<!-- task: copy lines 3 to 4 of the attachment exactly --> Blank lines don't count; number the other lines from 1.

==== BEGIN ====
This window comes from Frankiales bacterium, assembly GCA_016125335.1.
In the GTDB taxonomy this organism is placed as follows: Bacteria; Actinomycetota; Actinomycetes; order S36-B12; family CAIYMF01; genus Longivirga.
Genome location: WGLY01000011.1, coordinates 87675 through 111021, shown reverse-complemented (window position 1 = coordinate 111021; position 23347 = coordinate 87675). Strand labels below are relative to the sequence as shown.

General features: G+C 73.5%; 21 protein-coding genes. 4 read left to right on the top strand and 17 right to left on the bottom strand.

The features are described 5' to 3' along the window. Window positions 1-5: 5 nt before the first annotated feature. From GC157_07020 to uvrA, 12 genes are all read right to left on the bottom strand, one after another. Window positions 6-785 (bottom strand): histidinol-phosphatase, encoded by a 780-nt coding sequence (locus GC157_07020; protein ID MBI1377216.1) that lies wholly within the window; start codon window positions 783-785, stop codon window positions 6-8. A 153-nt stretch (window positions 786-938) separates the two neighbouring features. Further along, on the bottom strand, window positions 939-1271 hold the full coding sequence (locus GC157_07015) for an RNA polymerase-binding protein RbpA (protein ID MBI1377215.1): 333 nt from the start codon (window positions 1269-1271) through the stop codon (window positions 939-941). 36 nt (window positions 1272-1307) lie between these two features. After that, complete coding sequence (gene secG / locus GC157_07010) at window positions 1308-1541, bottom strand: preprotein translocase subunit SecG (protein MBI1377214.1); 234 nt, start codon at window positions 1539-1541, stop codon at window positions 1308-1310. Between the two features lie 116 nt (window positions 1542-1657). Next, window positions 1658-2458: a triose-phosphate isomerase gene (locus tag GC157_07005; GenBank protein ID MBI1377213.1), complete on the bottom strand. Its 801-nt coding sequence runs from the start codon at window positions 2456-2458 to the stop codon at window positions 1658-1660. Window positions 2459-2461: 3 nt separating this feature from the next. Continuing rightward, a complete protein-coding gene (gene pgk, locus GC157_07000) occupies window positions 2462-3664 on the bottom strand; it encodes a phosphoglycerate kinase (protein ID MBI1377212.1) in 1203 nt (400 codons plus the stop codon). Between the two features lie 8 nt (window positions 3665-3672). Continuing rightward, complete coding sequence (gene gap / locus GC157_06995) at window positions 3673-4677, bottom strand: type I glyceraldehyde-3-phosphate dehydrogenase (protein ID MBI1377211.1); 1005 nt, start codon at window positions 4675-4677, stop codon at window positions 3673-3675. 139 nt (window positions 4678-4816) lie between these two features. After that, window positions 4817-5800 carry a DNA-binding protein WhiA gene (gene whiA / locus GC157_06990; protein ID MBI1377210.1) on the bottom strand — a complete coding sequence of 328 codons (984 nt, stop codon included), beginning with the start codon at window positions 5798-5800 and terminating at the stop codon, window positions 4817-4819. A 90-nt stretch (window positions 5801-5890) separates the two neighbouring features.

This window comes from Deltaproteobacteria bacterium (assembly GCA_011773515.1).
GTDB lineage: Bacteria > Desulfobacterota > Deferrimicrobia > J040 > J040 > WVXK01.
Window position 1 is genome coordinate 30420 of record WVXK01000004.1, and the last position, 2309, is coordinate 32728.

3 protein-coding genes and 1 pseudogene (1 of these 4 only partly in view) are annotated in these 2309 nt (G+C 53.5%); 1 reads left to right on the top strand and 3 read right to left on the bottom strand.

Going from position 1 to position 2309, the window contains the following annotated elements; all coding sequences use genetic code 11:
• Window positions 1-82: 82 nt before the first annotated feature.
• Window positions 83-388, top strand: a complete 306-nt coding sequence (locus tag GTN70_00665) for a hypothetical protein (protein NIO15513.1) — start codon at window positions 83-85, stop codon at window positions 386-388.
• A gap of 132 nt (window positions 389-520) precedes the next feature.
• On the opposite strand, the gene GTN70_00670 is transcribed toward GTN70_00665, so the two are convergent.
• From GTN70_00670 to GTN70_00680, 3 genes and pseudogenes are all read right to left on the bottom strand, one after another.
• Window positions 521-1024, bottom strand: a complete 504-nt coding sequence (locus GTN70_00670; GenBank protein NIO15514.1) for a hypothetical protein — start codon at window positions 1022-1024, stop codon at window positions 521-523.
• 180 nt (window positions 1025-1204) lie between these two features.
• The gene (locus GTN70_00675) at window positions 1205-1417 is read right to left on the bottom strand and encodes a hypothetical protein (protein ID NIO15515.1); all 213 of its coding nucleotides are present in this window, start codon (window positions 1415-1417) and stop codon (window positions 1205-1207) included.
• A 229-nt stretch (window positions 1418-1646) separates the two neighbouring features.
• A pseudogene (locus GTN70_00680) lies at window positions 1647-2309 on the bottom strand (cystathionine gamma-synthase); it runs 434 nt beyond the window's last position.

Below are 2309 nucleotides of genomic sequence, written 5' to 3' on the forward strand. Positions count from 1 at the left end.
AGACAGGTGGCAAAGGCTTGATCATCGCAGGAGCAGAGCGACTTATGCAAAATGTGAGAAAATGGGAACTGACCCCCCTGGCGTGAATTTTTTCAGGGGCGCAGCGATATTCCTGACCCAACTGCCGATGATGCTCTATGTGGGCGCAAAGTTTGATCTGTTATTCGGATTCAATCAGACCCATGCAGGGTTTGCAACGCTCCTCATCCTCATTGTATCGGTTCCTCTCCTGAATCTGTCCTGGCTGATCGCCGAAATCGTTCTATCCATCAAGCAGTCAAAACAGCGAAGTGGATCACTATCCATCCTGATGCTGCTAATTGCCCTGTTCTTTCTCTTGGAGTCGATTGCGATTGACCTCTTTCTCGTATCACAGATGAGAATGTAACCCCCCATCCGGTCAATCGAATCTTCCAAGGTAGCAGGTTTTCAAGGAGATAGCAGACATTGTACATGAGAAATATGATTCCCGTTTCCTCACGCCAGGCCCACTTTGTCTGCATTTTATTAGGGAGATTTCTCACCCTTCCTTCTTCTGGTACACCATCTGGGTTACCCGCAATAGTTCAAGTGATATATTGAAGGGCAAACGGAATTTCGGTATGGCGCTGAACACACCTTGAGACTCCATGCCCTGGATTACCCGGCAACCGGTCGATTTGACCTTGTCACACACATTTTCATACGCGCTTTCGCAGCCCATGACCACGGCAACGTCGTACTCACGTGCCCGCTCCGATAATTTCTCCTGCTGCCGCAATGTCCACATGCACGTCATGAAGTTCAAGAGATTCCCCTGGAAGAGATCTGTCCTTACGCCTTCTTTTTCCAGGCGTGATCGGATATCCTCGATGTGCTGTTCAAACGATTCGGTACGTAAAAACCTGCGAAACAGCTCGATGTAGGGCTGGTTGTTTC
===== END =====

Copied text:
Genome location: WGLY01000011.1, coordinates 87675 through 111021, shown reverse-complemented (window position 1 = coordinate 111021; position 23347 = coordinate 87675). Strand labels below are relative to the sequence as shown.

General features: G+C 73.5%; 21 protein-coding genes. 4 read left to right on the top strand and 17 right to left on the bottom strand.